Look Out Runner!

Last time we talked about a batted ball hitting an umpire—an automatic base hit. I mentioned that it’s the same situation for the batter as if his batted ball were to hit a base runner. Most are aware though, that a ball striking a runner in fair territory means that he is out. That’s why when players take their leadoff of third base, the usually stand a few feet into foul territory.

But for those situations where Rule 7.08 f does apply, who gets credit for the putout?

Rule 10.09 c2 tells us that the automatic putout shall be credited to the nearest defensive player to the point of contact between the runner and the ball.

Also per Rule 7.08 f, once the ball makes contact with the runner, it is a dead ball. No runner may score. No runner may advance either, unless he is forced to do so.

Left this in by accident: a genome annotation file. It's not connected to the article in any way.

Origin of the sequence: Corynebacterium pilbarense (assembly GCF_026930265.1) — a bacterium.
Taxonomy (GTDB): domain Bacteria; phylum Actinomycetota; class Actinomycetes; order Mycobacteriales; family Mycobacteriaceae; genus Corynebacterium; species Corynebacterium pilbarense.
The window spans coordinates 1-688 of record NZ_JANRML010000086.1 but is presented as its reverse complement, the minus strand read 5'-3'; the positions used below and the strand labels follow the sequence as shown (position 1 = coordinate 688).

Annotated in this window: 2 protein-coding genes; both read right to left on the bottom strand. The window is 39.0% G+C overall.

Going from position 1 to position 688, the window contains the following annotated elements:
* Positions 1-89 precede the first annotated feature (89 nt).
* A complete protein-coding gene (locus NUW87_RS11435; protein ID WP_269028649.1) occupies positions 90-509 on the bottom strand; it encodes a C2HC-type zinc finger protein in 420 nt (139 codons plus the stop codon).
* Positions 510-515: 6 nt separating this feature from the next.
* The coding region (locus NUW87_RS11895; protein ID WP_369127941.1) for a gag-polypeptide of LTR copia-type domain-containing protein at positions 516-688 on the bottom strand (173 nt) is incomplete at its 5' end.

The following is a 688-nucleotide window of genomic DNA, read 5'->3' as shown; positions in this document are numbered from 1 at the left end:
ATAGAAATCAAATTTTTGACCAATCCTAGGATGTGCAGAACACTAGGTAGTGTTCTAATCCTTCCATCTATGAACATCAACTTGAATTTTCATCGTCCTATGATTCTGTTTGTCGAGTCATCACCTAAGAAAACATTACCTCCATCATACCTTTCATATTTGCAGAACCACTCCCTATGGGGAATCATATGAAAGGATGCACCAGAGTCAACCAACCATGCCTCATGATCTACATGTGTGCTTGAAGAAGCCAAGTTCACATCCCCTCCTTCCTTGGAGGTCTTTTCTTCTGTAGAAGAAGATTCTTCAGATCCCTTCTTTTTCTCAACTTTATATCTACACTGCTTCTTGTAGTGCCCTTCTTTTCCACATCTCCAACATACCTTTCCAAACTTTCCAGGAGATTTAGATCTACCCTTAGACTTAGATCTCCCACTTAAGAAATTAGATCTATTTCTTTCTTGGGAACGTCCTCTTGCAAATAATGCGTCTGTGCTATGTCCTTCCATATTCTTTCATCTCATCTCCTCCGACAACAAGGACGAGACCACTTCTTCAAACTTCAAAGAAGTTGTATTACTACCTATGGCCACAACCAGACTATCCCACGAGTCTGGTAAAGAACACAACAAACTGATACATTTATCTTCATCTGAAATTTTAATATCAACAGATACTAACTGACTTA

To wrap this all up, check out this video of a Phillies and Yankees game last month. The Yankees’ announcer does a great job of describing the situation. The batter is awarded a single, the runner is out, and Jeter at shortstop gets credit for the putout. Had the play happened with less than two outs, the runner on third base would have been forced to stay at third.

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Filed under Baserunners, Batters, Example, Umpires

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